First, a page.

The MSX microSD Mapper Wireless is a project aimed at building upon the success of Luciano Sturaro and Fabio Belavenuto’s implementation of the well known MSX SD Mapper.
It features a single slot for microSD cards, a ESP8266 (ESP12E) micro-controller to offer wireless access, and a simplified board design.
With microSD cards becoming increasingly affordable and widely available, that seems to be a better option now. Additionally, the original SD Mapper v2 project had some confusion around the switches used to control the megaram/mapper, which were later changed in versions of the firmware to enable and disable the mapper on v2.
The ESP8266 enables network connectivity for the microSD card when it is inserted into the cartridge slot. Through a WebDAV server, it provides a convenient method for accessing and modifying the cartridge storage from any networked PC at any time, without requiring adapters, and eliminating the need for repeatedly removing and reinserting the memory card.
The cartridge also features a small OLED display to present the IP address acquired via DHCP and writes the information on a IP.CFG file on the root of the microSD card so you can create automation based on the address of the microSD Mapper.
Bill of Materials
The following table documents all the parts that are needed to build the cartridge. I’m also including links to some of the sources for those components in the aim to simplify the process if you decide to build a cartridge by yourself.
You can download all gerber files required to build the PCB using JLCPCB or PCBWay services from the project GitHub here cristianoag/microsdmapperv1: microSDMapper for MSX Computers (github.com)
|C1, C3, C4, C5, C6, C7, C8||0.1uF||0603 100NF Ceramic Capacitor (104)||7||Ali Express|
|C2||100uF||Electrolytic Capacitor SMD 5×5.4mm 100uF 10V||1||Ali Express|
|R1, R2, R3, R6||1K||0603 1K R Resistor||4||Ali Express|
|R5, R7, R8||10K||0603 10K R Resistor||3||Ali Express|
|R4, R9||4.7K||0603 4.7KR Resistor||2||Ali Express|
|R10||330||0603 330 R Resistor||1||Ali Express|
|D1||Red||Led 3mm PTH Red Squared||1||Ali Express|
|U1||ESP-12E||ESP12E – Low cost/Low power WI-FI module for IOT||1||Ali Express|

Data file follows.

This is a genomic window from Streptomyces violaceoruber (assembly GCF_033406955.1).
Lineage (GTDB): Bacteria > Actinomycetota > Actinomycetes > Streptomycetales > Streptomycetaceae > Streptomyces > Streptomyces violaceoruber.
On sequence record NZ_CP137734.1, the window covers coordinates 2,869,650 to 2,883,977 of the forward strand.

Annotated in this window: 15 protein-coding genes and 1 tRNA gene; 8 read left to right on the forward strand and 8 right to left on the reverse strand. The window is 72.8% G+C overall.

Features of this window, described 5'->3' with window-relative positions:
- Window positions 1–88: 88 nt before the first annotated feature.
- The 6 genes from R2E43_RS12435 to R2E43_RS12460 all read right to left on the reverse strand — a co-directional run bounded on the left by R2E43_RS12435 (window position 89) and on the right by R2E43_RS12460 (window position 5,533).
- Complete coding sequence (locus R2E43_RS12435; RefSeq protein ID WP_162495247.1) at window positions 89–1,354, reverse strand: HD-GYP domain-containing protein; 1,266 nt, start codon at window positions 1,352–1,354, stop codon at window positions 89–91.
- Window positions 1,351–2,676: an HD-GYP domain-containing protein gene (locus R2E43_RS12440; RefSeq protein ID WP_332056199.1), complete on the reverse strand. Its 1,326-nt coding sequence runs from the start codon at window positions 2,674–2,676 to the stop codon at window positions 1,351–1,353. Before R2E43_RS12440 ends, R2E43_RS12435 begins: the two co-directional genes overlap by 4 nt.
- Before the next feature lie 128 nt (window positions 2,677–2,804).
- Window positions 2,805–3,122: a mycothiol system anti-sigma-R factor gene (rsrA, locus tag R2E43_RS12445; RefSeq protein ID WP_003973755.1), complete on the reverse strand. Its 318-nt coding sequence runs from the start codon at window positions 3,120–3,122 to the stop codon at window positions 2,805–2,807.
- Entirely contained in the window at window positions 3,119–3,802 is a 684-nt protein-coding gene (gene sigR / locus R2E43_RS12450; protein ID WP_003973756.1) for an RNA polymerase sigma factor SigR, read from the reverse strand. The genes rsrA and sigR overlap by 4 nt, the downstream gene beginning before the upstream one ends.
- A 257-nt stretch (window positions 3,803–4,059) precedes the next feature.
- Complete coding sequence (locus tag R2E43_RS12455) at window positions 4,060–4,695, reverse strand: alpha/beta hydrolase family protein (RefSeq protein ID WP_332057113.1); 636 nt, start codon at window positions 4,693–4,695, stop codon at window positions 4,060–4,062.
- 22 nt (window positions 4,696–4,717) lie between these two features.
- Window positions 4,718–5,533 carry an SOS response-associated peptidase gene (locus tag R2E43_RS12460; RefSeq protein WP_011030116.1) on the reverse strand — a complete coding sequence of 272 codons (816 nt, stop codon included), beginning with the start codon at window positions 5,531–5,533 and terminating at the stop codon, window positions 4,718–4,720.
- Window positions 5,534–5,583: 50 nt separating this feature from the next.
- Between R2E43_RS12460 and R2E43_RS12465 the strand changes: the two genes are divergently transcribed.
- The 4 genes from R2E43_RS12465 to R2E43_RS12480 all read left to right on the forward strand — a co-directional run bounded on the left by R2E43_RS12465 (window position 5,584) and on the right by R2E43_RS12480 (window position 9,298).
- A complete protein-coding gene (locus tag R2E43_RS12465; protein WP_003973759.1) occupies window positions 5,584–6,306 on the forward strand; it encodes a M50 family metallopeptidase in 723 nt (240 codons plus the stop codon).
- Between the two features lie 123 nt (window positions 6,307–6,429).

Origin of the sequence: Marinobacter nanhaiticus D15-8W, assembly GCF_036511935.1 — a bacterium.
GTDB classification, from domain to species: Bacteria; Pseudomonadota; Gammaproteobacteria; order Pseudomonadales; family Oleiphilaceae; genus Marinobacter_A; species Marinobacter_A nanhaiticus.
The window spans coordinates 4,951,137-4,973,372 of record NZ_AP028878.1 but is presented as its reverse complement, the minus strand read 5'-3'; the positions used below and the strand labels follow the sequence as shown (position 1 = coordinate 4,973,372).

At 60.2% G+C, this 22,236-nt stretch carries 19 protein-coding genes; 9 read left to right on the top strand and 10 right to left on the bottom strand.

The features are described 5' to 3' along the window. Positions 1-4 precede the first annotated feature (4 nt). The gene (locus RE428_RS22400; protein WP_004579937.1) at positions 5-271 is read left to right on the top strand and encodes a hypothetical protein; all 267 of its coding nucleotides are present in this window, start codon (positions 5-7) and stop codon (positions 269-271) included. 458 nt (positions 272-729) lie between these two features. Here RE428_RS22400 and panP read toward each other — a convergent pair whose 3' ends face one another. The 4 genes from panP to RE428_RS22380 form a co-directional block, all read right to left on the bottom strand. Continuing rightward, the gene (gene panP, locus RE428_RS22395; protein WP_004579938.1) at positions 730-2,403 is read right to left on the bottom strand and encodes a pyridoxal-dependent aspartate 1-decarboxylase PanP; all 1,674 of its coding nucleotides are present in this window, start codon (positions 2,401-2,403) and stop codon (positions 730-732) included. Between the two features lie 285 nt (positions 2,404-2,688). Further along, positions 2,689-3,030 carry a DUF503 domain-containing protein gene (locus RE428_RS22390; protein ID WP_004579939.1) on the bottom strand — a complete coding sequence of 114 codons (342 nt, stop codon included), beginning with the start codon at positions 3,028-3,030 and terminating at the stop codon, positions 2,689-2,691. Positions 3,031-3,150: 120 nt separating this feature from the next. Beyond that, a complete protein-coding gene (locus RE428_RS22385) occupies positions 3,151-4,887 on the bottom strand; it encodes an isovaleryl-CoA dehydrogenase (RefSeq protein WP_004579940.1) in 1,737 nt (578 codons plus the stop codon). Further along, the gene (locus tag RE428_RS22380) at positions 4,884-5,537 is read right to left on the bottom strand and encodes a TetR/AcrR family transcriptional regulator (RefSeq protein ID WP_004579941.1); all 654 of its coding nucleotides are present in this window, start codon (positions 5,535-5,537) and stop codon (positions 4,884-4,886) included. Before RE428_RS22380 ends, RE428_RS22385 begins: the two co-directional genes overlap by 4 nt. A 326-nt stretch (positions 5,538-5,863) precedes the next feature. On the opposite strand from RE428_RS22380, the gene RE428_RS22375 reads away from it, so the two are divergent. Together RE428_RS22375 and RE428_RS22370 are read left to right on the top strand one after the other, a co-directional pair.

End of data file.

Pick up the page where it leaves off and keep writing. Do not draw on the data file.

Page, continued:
|U2||LM1117MP-3.3||LOW DROPOUT VOLTAGE REGULATOR (3.3V)||1||Ali Express|
|X1||25 Mhz||SMD 5070 active crystal oscillator OSC 25MHZ 7050 5*7||1||Ali Express|
|IC1||M29F010||PLCC-32 1 Mbit (128Kb x8) CMOS 5V Uniform Sector Flash Memory||1||Ali Express|
|IC2||HM628512||SSOP-32 512K X 8 BIT CMOS SRAM||1||Ali Express|
|IC3||XC95144XL_TQ100||CPLD – Complex Programmable Logic Device 3.3V 144-mc VQFP-100||1||Ali Express|
|Q1||BC858||SOT-23 PNP Transistor||1||Ali Express|
|J1||Right Angle||2.54mm 2 x 40 Pin Male Double Row Pin Header Strip Black||1||Ali Express|
|J2||TYPE F||Memory Card Holder With Self-Elastic slot||1||Ali Express|
|N/A||SOCKET-SMD-PLCC32||SMD SMT PLCC SOCKET ADAPTER IC Block 32P PLCC32||1||Ali Express|
|N/A||0.91 Inch 128×32 white||IIC I2C OLED LCD Display DIY Module SSD1306 Driver||1||Ali Express|
|N/A||Patola Black MSX Cartridge Case||1||Mercado Livre|
I also published the interactive BOM on the project GitHub here https://htmlpreview.github.io/?https://github.com/cristianoag/microsdmapperv1/blob/master/hardware/microsdmapper_v1.2/bom/ibom.html
Programming the CPLD
To program the XC95144XL CPLD used by the microSD Mapper cartridge you will need a Xilinx programmer and the Xilinx ISE Webpack. The table below has links to where you can download/purchase what is needed to program the CPLD.
|Xilinx Platform USB Programmer for FPGAs and CPLDs||Ali Express|
|Xilinx ISE Webpack||Download|
Follow the steps below to synthesize and then program the CPLD using the Xilinx ISE Webpack running on a VM in Windows (you can also use the Linux version):
- Connect the Xilinx programmer to your PC using the USB port.
- Make sure you download the content of the CPLD folder from the GitHub repository.
- Run the Xilinx Platform Studio, wait until the Oracle Virtual box finishes loading the Linux Virtual Machine and presenting the main Xilinx Platform Studio interface.
- Click Open Project and load the sdmapper.xise project from the CPLD folder. You may need to use the Shared Folders option under the Devices menu to expose the content of the CPLD folder to the Virtual Machine OS.
- With the sdmapper.xise project loaded, right click the Implement Design and select the Run option on the menu.
- Wait until the end of the synthesize process. When it finishes you will get a HTML page loaded on the default browser with the summary of the process and a Fitting Status equal to Successful, indicating the synthesize process executed correctly.
- Still on ISE Project Navigator, right click “Configure Target Device” and select Run.
- You are now ready to program the CPLD. Connect a 2×5 pin header to the programmer using a few DuPont jumpers. Make sure you connect the jumpers to the right pins following the images shown below.
- Now insert the header to the appropriate JTAG holes that are located to the upper right corner of the PCB. Make sure the pins coming from the programmer are correctly aligned with the values indicated on the PCB and hold the pin header with your hand making sure it makes contact with the copper field of each hole.